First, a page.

As drastic as the deprecation of a plugin architecture may sound on paper, the fact is few of us will be negatively impacted by the change. NPAPI plugin usage has long been on the wane thanks, in part, to developers switching to newer, modern and more efficient alternatives, like PPAPI, WebRTC and HTML5.
‘Google say Chrome/ium’s security, speed, and stability will all be improved by the removal’
Google say relieving the Chromium codebase of the legacy cruft will result in “security, speed, and stability” improvements. It has previously cited the ageing API as the “leading cause” of most security incidents and crashes, and adds that each milestone in its removal brings us “[…]closer to a safer, more mobile-friendly web.”
The single most used NPAPI plugin still in use is Microsoft’s one time Flash rival Silverlight, a platform even it has now all but abandoned. Google Talk remains the second most used on 7%, though the arrival of plugin-free voice chat in Hangouts makes that moot.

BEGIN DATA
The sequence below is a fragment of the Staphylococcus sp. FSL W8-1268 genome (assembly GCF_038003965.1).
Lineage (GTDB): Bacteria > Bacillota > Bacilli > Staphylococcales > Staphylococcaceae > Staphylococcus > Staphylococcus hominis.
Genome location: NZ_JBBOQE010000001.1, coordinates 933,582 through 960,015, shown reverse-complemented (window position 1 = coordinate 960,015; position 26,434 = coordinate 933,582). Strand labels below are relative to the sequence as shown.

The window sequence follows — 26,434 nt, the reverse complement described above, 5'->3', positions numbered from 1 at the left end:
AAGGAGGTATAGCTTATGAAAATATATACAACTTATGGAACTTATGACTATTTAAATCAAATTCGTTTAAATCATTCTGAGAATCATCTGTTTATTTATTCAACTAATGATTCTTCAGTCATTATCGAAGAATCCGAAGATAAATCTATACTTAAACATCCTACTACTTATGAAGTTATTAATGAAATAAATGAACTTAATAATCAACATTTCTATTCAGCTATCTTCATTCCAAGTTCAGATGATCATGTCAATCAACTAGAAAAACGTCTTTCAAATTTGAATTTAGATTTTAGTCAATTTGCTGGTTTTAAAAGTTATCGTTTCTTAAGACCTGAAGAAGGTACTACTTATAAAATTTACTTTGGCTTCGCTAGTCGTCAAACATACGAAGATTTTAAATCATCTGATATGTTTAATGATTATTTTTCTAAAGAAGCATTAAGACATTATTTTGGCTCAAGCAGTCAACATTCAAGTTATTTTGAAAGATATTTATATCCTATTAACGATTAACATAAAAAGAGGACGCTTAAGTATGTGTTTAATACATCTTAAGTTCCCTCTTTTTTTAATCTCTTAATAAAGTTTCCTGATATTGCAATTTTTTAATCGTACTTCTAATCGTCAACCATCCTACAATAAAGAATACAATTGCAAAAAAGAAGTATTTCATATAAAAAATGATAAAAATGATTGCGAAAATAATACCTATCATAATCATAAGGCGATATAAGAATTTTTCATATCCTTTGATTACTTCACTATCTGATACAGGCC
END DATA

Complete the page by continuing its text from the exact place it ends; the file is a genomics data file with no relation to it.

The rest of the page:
Most NPAPI plugins are blocked by default on Chrome and require the user to ‘click to play’. A whitelist exempts a few of these, including Microsoft’s Silverlight.
Come January 2015 it won’t be quite so lucky; the whitelist will be removed and all plugins will be blocked by default, then disabled, and then support for them removed entirely.
- Present – Non-whitelisted NPAPI plugins blocked
- January 2015 – All NPAPI plugins blocked by default
- April 2015 – All NPAPI support disabled, extensions requiring them removed from Web Store. Flag to override.
- September 2015 – Support and flag will be permanently removed.
For further details, workarounds and technical reasoning check the NPAPI deprecation document.